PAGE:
"After a few years of pastoral ministry, I realized I didn’t fit the mold of a typical church planter, much less an urban one. Rural ministry, on the other hand, suits me just fine. What do I love so much about ministry in a small place?" - TGC
"To say rural pastors and rural congregations are forgotten is probably less true than to say rural churches and pastors (and really, small churches and their pastors everywhere) are often underrepresented and underutilized in denominational leadership and overlooked by Christian publishers and conference organizers. It’s not a matter of forgetting; it’s a matter of caring more about what we know and what we don’t know about rural ministry." - C. Today
“Being the only staff focuses conflict on just the pastor. Bivocational pastors have to deal with time and conflict management in ways that large church pastors often do not. Holding two or even three jobs has its own challenges.” - BPNews
"When figure heads of evangelicalism call young leaders to give their lives in strategic areas like cities, and when large denominations have church planting initiatives that focus their resources and efforts on cities, it’s no wonder why there has been a vacuum of leadership, resources, and ministry-aid for rural areas." - Christianity Today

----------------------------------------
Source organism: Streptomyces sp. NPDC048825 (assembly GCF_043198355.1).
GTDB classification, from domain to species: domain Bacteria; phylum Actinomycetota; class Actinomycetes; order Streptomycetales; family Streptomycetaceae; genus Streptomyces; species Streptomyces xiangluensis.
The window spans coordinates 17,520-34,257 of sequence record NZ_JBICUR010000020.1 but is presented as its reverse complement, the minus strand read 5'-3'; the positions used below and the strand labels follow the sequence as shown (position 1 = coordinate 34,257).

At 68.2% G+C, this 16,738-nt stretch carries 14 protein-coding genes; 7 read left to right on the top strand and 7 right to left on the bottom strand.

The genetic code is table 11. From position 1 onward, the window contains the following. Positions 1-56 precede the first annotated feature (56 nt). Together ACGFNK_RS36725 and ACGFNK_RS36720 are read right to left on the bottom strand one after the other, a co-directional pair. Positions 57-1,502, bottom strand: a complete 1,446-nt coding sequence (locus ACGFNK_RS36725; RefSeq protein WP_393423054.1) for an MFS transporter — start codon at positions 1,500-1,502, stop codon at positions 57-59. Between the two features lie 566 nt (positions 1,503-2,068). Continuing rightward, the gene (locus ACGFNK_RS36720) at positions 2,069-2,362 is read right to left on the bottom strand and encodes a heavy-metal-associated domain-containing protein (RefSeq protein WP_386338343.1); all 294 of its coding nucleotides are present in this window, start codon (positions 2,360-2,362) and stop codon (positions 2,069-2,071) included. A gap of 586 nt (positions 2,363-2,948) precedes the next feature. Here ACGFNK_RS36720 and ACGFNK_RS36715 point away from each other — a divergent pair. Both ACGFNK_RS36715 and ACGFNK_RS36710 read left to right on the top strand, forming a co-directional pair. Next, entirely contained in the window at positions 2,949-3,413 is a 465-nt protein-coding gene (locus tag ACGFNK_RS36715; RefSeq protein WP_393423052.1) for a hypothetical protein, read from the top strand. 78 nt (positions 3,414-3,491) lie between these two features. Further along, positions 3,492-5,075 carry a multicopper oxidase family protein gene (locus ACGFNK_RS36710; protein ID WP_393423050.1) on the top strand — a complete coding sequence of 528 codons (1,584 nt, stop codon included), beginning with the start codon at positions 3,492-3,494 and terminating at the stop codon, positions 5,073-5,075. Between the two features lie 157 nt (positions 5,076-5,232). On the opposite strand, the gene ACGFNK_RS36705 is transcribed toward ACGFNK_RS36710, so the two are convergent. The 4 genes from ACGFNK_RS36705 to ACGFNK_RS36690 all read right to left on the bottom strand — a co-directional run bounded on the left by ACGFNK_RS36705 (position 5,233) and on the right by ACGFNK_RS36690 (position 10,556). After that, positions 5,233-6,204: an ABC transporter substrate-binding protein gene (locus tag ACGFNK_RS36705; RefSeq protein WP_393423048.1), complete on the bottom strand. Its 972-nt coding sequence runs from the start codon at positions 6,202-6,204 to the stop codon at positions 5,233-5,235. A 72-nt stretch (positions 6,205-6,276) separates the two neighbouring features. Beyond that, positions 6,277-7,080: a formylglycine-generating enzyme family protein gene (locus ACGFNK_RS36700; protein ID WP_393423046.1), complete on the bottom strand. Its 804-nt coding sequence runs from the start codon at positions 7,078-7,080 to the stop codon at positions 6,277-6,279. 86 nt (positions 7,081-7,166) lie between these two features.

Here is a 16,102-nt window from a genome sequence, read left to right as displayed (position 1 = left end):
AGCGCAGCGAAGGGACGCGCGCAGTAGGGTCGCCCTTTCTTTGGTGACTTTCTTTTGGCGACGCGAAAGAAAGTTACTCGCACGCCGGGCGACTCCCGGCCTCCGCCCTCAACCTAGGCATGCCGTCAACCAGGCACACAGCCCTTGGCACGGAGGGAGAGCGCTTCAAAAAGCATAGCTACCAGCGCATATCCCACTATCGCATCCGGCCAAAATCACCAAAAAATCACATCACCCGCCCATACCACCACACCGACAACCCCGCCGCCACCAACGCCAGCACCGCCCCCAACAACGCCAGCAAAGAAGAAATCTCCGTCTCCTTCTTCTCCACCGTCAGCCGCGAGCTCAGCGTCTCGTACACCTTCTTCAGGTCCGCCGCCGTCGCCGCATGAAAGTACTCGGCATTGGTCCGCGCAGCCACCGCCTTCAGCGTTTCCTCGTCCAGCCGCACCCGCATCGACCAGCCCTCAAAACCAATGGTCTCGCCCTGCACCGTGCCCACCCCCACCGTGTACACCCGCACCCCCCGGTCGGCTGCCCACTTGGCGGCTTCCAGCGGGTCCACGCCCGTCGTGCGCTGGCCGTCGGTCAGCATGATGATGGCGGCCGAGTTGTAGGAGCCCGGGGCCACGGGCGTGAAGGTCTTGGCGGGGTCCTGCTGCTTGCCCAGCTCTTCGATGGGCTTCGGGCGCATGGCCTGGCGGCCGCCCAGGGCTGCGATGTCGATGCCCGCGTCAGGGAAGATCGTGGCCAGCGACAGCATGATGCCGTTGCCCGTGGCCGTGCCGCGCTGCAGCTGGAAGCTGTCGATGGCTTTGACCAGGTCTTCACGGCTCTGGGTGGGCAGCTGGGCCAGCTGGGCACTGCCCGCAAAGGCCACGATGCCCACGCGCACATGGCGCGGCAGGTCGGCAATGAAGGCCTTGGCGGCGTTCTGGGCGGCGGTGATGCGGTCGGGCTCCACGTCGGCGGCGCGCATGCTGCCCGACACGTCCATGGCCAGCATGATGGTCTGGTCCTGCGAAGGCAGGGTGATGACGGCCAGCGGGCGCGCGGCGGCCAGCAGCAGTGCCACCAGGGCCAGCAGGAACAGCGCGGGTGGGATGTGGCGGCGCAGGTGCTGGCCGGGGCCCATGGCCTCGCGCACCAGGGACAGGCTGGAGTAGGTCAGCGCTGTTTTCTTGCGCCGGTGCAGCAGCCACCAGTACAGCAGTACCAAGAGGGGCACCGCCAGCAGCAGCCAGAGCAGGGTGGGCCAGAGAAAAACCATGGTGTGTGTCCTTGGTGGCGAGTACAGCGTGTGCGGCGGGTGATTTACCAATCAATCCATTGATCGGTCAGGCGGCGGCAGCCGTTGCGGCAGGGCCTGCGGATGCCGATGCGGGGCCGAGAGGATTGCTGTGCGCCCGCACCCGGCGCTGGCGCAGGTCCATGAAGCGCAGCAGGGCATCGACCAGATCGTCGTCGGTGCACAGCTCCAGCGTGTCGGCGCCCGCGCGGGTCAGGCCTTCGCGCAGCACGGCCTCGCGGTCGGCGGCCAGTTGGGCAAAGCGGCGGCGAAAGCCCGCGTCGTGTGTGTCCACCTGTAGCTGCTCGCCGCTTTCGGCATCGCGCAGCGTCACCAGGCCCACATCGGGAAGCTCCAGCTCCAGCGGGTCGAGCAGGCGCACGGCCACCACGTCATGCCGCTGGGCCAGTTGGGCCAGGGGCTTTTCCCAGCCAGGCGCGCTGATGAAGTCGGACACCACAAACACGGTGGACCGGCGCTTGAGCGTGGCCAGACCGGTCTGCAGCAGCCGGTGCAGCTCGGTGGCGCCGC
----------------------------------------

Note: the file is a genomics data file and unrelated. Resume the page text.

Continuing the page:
By Daryl Neipp
In his book Satisfied, Jeff Manion describes a fictional interaction to which we can all relate. It’s a warm evening. A dad calls to his son, who is playing in the backyard, “Would you like some ice cream?” The son bounds into the house, where he finds a large scoop of ice cream in his bowl, and life is good (especially if it is mint chocolate chip).
However, what if there are two boys? The dad calls them both in from playing. What if they find their ice cream but the scoop distribution is not exactly equitable? It wouldn’t be long until the dad heard, “That’s NOT fair!” from one of the boys.
We can conclude that the issue would have nothing to do with what one boy received; rather, it would have everything to do with what the other received. This is how comparisons work: we look at what someone else has, then become discontent with what we have. While this little story is something we can all smile about, the problem of comparison is not something we simply outgrow. Well into adulthood we carry this tendency to always search for the greener grass, which can be particularly harmful within ministry contexts.
"Two-thirds of churches have an attendance under 125. The smaller church is the norm, not the exception. And though the news has not been that promising for smaller churches in recent years, I do see some very promising signs for the years ahead. Why do I make such an apparently contrarian statement? Here are five reasons." - Thom Rainer